OMMA: 709 commercial marijuana licenses no longer active since 2021 after administrative actions

TULSA, Okla. — More than 700 commercial marijuana licenses have become inactive due to administrative actions, according to the Oklahoma Medical Marijuana Authority (OMMA).

It comes as the Oklahoma Bureau of Narcotics (OBN) stated they believe a quarter of all legal grows in Green Country may be operating illegally.

“We are investigating these law firms, brokers, consultants whatever they want to call themselves, who recruit people to Oklahoma,” said OBN Spokesperson Mark Woodward. “And they work behind the scenes to get someone who is a 75 percent owner to claim that they are the local owner of the farm when they know nothing about it. That is fraud. Then the 25 percent of the business comes in from out of state and many of them are criminals.”

Woodward said each “owner” gets paid, and the consultant or person who arranged it gets paid for the license. This, according to Woodward, is what OBN believed happened at a farm in Kingfisher County where four people were murdered. The farm was listed as a legal marijuana grow.

He said the 75 percent owner was listed on several other farms.

“The person who was listed as the 75 percent owner he admitted he is on seven licenses, and he doesn’t know anything about them, so he surrendered all seven of those licenses.

The only survivor of the quadruple homicides was taken into custody, agents said he was listed as the 25 percent owner. Agents said they also arrested the person who set up the license.

“This individual is an accountant in Oklahoma City he has been arrested and being investigated for creating a fraudulent business structure to get the license on that farm,” Woodward said.

OBN said there are more than 8,000 farms registered in Oklahoma. FOX23 wanted to find out how many other farms listed as legal were discovered to be illegal or fraudulent.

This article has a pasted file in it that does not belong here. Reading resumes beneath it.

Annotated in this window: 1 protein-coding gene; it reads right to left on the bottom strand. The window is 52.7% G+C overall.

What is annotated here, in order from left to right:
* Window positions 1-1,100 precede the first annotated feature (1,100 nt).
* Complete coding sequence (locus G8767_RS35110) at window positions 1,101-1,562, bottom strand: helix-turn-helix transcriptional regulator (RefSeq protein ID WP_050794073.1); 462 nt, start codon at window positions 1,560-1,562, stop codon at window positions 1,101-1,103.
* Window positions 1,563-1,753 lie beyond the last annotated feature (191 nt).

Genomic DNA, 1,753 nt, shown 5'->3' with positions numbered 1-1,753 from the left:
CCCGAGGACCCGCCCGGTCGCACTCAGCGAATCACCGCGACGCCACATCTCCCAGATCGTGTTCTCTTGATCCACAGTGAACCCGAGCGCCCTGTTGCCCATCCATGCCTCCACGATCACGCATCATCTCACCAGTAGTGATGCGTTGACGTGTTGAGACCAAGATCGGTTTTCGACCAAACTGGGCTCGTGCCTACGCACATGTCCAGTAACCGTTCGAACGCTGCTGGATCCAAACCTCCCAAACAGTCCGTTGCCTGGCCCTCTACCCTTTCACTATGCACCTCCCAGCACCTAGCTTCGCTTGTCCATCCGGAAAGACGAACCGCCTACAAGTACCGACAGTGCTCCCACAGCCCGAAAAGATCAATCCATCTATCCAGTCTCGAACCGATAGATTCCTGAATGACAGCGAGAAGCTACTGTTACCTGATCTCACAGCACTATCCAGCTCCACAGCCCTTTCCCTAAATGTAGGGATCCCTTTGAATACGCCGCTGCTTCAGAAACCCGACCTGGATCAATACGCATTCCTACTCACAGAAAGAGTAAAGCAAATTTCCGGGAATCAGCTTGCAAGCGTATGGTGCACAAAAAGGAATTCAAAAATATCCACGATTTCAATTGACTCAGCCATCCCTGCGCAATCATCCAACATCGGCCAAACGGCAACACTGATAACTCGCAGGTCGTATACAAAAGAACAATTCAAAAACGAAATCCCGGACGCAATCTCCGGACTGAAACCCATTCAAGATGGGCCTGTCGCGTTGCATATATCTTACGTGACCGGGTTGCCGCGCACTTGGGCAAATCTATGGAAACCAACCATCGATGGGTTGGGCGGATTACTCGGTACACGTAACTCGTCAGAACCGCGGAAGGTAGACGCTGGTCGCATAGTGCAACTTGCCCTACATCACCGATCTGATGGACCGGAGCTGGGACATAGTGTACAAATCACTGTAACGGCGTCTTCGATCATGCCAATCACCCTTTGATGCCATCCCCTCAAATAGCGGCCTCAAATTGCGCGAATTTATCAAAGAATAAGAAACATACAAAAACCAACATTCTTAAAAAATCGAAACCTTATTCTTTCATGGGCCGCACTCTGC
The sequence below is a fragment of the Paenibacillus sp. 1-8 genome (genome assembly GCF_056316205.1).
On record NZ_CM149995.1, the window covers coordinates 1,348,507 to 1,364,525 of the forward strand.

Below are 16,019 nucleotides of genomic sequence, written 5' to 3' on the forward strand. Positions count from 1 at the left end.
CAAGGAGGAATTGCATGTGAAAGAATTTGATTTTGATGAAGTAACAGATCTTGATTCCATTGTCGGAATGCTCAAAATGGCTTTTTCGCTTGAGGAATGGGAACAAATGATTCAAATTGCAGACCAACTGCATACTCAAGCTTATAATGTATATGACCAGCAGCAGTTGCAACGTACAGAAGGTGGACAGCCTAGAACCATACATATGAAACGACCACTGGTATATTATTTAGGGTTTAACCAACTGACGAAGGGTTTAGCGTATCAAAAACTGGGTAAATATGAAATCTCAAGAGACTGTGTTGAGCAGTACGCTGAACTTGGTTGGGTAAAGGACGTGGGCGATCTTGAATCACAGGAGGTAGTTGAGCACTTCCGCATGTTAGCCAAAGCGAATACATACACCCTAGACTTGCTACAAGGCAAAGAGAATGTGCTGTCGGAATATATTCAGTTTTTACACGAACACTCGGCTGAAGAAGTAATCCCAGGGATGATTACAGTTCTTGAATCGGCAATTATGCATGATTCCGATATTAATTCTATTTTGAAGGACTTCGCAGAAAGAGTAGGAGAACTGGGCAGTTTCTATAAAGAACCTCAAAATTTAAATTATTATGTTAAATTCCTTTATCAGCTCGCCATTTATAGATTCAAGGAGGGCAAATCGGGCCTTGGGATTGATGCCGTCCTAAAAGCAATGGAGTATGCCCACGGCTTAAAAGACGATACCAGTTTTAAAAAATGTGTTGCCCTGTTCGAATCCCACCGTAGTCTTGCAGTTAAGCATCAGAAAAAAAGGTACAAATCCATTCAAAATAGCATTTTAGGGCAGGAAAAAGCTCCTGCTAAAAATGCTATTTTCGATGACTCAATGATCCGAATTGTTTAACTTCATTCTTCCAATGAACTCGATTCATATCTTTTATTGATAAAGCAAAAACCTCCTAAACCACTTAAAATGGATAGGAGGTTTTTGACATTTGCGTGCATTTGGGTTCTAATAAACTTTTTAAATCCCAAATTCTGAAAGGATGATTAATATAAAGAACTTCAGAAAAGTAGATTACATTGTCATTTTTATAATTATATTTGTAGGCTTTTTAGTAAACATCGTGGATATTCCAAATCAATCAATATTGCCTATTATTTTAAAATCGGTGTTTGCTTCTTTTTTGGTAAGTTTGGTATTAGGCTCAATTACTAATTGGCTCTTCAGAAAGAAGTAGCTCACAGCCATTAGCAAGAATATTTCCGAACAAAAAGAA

We sent an open records request to the OMMA who is responsible for taking applications and issuing the license, but our open records request was denied Wednesday.

OMMA said this in response:

“Per our recent phone conversation, the records you are requesting do not exist. For example, we don’t have documents that said, “X businesses had their licenses revoked after complaints were filed, after illicit activity or after any investigation.” Pursuant to 51 O.S. § 24A.18, we are not required to perform additional recordkeeping or create a record to provide a response.”

FOX23 followed up with OMMA on the phone. The agency then agreed to send a response:

“Since August 2021, there are 709 commercial medical marijuana licenses that are no longer active following OMMA administrative actions. Since becoming an independent state agency on Nov. 1, OMMA now has its own administrative court process instead of the former process within the state Health Department. With that court process in place, OMMA expects to file hundreds of administrative actions in early 2023 related to suspected violations, including about 50 suspected cases of ghost ownership. Those administrative actions could lead to revoked commercial licenses, putting bad actors out of business.”

The OMMA web page indicated that, since 2020, the agency has modified requirements multiple times to be able to get a license, renew and retain one.

Woodward said in the meantime they have shut down 200 farms. Agents said many of the ones listed as legal and set up by lawyers and consultants work directly with criminals.

“Tied to labor trafficking, tied to homicides, tied to moving other drugs, environmental violations, water theft, electrical theft, so many other issues, this goes far beyond moving marijuana to the black market,” he said.

Woodward said many agencies and law enforcement from other states said often black-market marijuana found in their states is linked to a farm in Oklahoma.